I’m editing a document and I’m getting pissed off at this “The” disease that so many people seem to have picked up – The Beatles, The Beach Boys, The Byrds, The Ohio State University. It doesn’t matter if it’s part of the formal name. In a sentence, you treat the article as an ordinary article. Downcap it!
The AP Stylebook capitalizes the “The” in “The New York Times.” (Specifically, they say “capitalize the in a newspaper’s name if that is the way the publication prefers to be known.”) We were tested on this kind of stuff in J school. However, while I can’t find a specific cite for the Beatles or the Ohio State University, it seems to me from scanning online news sources that the lowercase the is preferred.
I’m not sure I agree with this pit. For the bands listed, “The” is part of the formal name. It is not Beatles, it is The Beatles (or The Who). However, it would be the Led Zeppelin (if you ever had cause to use it in that manner.
You are correct about the AP Stylebook rule going with a particular paper’s preference. I realized I might have been a bit unclear in my post but I was simply mentioning that The New Yorker’s stylebook choice does not capitalize or italicize “the” (of course) of any newspaper, even if that’s the way they’re known.
Did I mention I once saw the Dave Matthews Band in concert in Central Park for free?
First, I don’t agree that the “formal” name (whatever that means in this context) is “The Beatles.” They are the Beatles. The “the” is there because English grammar demands it, not because it’s a necessary part of the name.
Second, even if that’s not the case, that’s not the “the” that’s appearing in the sentence.
In a sentence, the “the” is just a definite article, not the “The” that is part of the formal name. In English we use definite articles as a function of the characteristic of the language. That the article might also be part of a formal name is secondary. So “I met the Beatles in 1964” – the “the” is necessary, because we don’t say “I met Beatles in 1964.” Add to that that English doesn’t allow for “I met the The Beatles in 1964,” and you have to drop one of the articles. The logical one to drop is the second one, because it’s not playing a necessary grammatical role in the sentence.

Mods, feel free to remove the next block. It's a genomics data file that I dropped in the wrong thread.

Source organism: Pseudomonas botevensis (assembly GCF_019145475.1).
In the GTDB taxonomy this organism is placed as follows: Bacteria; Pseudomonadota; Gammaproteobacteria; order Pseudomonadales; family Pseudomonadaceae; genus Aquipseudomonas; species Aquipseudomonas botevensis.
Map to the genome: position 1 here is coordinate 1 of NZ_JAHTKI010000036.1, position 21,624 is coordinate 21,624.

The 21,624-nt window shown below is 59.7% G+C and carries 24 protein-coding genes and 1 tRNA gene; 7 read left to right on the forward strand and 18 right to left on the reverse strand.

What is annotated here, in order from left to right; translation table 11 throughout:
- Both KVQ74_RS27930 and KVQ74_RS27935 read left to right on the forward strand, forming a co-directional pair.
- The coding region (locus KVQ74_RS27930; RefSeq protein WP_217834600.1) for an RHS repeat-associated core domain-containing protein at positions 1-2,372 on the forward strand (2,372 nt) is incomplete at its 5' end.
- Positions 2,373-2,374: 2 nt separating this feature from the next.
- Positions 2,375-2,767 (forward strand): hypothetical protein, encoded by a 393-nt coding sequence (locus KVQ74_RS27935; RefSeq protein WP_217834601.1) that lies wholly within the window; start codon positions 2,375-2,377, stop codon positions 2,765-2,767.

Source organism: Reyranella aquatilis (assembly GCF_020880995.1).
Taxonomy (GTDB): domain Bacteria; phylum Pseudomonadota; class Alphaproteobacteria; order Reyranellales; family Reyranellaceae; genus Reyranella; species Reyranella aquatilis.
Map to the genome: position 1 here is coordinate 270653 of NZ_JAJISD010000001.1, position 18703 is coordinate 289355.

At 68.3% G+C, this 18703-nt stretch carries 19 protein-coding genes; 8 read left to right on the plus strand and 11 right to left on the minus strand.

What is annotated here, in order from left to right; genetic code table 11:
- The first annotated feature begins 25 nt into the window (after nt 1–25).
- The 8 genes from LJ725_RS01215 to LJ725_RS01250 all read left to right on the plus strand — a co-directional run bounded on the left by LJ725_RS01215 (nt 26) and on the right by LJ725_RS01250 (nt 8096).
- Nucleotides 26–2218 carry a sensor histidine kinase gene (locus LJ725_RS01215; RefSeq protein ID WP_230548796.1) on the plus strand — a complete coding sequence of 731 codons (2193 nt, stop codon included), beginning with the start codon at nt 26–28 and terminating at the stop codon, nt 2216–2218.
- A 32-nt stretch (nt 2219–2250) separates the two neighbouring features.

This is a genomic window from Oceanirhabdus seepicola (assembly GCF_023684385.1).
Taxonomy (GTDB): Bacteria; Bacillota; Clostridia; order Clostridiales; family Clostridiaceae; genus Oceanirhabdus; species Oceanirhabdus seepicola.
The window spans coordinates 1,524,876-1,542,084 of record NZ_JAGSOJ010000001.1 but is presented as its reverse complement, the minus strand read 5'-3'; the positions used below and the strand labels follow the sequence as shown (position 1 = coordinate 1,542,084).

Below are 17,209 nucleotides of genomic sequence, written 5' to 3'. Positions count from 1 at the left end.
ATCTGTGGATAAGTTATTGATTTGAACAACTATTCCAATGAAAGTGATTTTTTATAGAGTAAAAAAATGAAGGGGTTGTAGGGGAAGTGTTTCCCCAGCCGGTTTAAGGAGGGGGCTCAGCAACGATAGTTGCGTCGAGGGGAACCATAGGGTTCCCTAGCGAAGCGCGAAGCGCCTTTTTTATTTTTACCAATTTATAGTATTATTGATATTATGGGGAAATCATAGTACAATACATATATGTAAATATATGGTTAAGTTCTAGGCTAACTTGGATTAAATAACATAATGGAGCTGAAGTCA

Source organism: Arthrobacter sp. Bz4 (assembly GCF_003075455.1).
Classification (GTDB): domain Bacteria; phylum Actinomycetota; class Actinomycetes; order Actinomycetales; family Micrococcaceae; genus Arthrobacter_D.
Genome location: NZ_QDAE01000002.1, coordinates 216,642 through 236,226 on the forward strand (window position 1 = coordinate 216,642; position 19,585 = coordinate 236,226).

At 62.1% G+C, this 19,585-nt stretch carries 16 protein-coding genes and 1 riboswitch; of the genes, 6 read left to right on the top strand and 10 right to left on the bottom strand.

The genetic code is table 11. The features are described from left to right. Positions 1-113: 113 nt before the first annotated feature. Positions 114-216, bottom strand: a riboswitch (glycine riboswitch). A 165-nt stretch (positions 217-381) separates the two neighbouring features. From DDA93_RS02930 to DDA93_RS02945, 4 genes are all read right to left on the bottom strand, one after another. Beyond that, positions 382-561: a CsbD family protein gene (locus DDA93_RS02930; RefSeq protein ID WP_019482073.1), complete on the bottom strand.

As Bill Walsh says: The “the” is not the “The” that’s part of the formal name. Rather, "it’s an unrelated word that, coincidentally, happened to be in the same place as an identically spelled word that often is related (and capitalized).
Third, as a side issue, entities like rock and roll bands rarely have “formal” names in the way that people do (where is the organizational charter that declares the name to be “The Beatles” instead of “Beatles”)?
AuntiePam, I fear you misunderstood my statement that the rule does not apply for titles of creative works (that are italicized or in quotation marks).
King’s novel The Stand was made into a critically acclaimed television movie.
I really like Thunderclap Newman’s song “The Reason.”
In both those cases, the “the” is not playing a grammatical role in the sentence.
But the thing is, the Beatles weren’t called “The Beatles”, they were Beatles - they consisted of four individual Beatles. John was a Beatle. Paul, George and Ringo: also Beatles. Seeing as those were all the Beatles there were, all four of them together were “the Beatles”, and not, say, “a bunch of Beatles” or “some Beatles”. Saying “the Beatles” is like saying “the Republicans” or “the Dopers.” I mean, gramatically. Beatles Beatles Beatles.